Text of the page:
The Isle of Man -Day 2

This morning we drove to Port Erin to catch the steam train to Douglas.

We used our ‘Go Explore’ tickets which allow unlimited travel on all trains and buses for a period of 5 days.

At Douglas station we saw the platform for Isle of Man pupils of Hogwarts.

We visited the Manx Museum before getting the train back to Port Erin.

Manx cats have no tails, this one is an exhibit in the museum.
The beach at Port Erin

We had a drive to the southern end of the island, pausing to allow a herd of cows to go past!

A smaller island, the Calf of Man, is situated at the southern tip. More about this later in the week hopefully.

Back at our cottage we had time for a laze in the hot tub before dinner.

More tomorrow,


The Isle of Man

We left Liverpool this morning on the Isle of Man Steam Packet Company catamaran.

We arrived in Douglas two and three quarters of an hour later after a very smooth crossing.

Arriving at Douglas

We drove across the island to Peel and had a look round before heading to our barn conversion cottage near the little village of Patrick.

Peel Harbour
Hawthorns Cottage at Ballacallin Court
Living accommodation is on the first floor …
… to take advantage of the amazing views.
Peel Harbour with Peel Castle in the background.

After a fish and chip supper, overlooking the sea, we walked round the outside of the castle.

Bye for now, more to come tomorrow


Norfolk Adventure 2

We had a lovely few days in Norfolk, visiting friends and family.

No visit is complete without chips on Great Yarmouth market.
We sat overlooking Gorleston beach while chatting with my brother, before visiting my niece and sister.
We were invited to Langham Dome as Andy had contributed research into the life of Richard Younghusband.
Guy Martin unveiled a memorial to Richard Younghusband who died in a Spitfire crash in 1953. Following this we had a crab sandwich in Sheringham before visiting one of Andy’s brothers near Cromer, then another brother in Cawston.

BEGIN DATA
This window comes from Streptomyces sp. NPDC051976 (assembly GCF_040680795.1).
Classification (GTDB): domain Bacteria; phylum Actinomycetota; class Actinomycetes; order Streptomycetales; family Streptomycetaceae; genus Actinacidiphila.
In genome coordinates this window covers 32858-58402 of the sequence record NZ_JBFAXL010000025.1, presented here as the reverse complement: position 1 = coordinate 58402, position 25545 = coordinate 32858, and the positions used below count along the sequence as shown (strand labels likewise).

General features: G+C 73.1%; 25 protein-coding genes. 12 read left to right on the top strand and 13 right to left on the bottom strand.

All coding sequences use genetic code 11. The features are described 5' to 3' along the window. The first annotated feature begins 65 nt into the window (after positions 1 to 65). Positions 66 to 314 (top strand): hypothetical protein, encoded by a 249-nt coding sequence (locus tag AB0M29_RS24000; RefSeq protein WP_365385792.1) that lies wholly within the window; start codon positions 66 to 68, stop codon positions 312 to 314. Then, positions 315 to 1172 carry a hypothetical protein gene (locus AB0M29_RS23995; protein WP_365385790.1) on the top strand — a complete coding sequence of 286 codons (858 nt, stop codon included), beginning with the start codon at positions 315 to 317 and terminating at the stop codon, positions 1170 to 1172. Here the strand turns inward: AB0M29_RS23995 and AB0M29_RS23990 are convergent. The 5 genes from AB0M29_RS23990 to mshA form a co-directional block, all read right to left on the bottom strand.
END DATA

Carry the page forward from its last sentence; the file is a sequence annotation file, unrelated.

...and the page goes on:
On Sunday morning we visited a friend in Somerleyton, then went to the most eastern point of UK in Lowestoft where we stopped for lunch before visiting family in Filby.
On the way back to Dursley we stopped for a break at Welney WWT
and Kirby Hall, taking advantage of our WWT and English

It was so good to feel that things were well on the way to being back to ‘normal’.

Looking forward to our trip to the Isle of Man next month. Look out for more photos!



Norfolk Adventure

Today we are off to Norfolk, where we used to live. We still have lots of family and friends there so this will enable us to catch up with everyone.

The journey from Dursley to Great Yarmouth takes 5/6 hours. Today it took us seven hours to travel to our country house hotel near Norwich, making several stops on the way.

We stopped in Bibury to snap another woodpecker….
….. and Lechlade.
As we are members of English Heritage we had a picnic at Wrest Park.
It is a beautiful setting for wedding receptions.
We didn’t have enough time to explore the beautiful gardens.

After a cup of coffee in our room we are off out to dinner with friends of 40 years. It’s lovely to be back.

Tomorrow we will be visiting my family in Gorleston.


The Kingfisher Trail

The Kingfisher Trail is an arts trail of 21 kingfisher sculptures decorated by local artists displayed in and around the Cotswolds.

We made a start on the trail, visiting the kingfishers in our local area.


Hopefully we will visit some of the sculptures that are further afield next weekend.

Look out for more photos!


Porlock Adventure

Thanks to our good friends we were able to enjoy the beautiful weather over the last few days exploring the Porlock area while staying in their lovely static caravan.

Porlock Holiday Camp is a small, family run site in a beautiful setting overlooking the sea and the hills, close to Porlock centre.

Porlock Weir

On our first full day we drove along the North Devon coast road, visiting some of the many beaches.

Combe Martin
Croyde Bay

The next day we went on the Lynton and Barnstaple narrow gauge railway. It is a very short return trip from Woody Bay but there are big plans to extend the line.